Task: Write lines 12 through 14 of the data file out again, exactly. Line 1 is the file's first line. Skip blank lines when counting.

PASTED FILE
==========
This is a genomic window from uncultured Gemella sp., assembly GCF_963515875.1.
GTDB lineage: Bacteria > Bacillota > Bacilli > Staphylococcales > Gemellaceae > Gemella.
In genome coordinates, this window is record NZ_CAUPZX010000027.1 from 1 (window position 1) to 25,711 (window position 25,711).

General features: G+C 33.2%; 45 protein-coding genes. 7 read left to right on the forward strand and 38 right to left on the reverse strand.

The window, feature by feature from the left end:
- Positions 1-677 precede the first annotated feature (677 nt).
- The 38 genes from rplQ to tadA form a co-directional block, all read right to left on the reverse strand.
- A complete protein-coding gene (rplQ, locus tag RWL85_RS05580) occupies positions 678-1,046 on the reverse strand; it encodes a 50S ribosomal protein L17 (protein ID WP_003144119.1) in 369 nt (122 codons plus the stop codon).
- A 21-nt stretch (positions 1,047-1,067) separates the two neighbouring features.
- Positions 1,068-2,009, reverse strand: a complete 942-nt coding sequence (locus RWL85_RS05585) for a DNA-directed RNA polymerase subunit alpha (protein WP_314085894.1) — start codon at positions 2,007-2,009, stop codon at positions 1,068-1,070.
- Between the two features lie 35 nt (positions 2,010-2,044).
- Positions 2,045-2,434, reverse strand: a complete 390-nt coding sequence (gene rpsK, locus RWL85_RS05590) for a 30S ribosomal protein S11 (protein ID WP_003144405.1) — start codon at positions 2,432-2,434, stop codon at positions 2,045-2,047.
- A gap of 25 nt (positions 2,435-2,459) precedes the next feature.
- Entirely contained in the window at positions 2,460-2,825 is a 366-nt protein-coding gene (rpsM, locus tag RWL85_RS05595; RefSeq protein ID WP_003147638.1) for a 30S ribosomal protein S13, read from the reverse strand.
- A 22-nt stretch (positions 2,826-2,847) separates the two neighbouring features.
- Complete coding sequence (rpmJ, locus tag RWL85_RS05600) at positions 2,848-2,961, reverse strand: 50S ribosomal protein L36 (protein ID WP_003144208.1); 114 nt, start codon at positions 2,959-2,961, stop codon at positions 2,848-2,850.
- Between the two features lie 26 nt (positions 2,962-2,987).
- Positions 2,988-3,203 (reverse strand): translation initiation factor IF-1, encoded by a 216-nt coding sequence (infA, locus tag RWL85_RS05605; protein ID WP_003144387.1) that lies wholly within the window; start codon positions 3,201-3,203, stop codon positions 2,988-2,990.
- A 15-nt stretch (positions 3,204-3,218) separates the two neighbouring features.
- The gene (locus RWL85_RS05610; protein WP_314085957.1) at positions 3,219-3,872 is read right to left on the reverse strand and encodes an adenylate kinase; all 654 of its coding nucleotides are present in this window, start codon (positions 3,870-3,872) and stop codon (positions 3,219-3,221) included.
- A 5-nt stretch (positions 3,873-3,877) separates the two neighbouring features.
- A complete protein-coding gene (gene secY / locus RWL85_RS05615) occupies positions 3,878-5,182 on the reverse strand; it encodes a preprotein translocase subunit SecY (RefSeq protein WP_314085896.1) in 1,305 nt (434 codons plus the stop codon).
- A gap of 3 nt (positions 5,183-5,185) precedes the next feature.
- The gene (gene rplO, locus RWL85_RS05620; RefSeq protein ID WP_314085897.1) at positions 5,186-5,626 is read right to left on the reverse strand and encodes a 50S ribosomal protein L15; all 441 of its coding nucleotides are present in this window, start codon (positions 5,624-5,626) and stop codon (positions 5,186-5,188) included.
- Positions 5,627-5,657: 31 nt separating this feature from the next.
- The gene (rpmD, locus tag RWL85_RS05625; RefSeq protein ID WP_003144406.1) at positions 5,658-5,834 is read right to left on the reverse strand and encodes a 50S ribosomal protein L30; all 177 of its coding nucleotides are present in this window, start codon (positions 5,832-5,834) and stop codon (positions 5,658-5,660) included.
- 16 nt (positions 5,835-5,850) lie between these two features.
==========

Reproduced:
- Positions 2,045-2,434, reverse strand: a complete 390-nt coding sequence (gene rpsK, locus RWL85_RS05590) for a 30S ribosomal protein S11 (protein ID WP_003144405.1) — start codon at positions 2,432-2,434, stop codon at positions 2,045-2,047.
- A gap of 25 nt (positions 2,435-2,459) precedes the next feature.
- Entirely contained in the window at positions 2,460-2,825 is a 366-nt protein-coding gene (rpsM, locus tag RWL85_RS05595; RefSeq protein ID WP_003147638.1) for a 30S ribosomal protein S13, read from the reverse strand.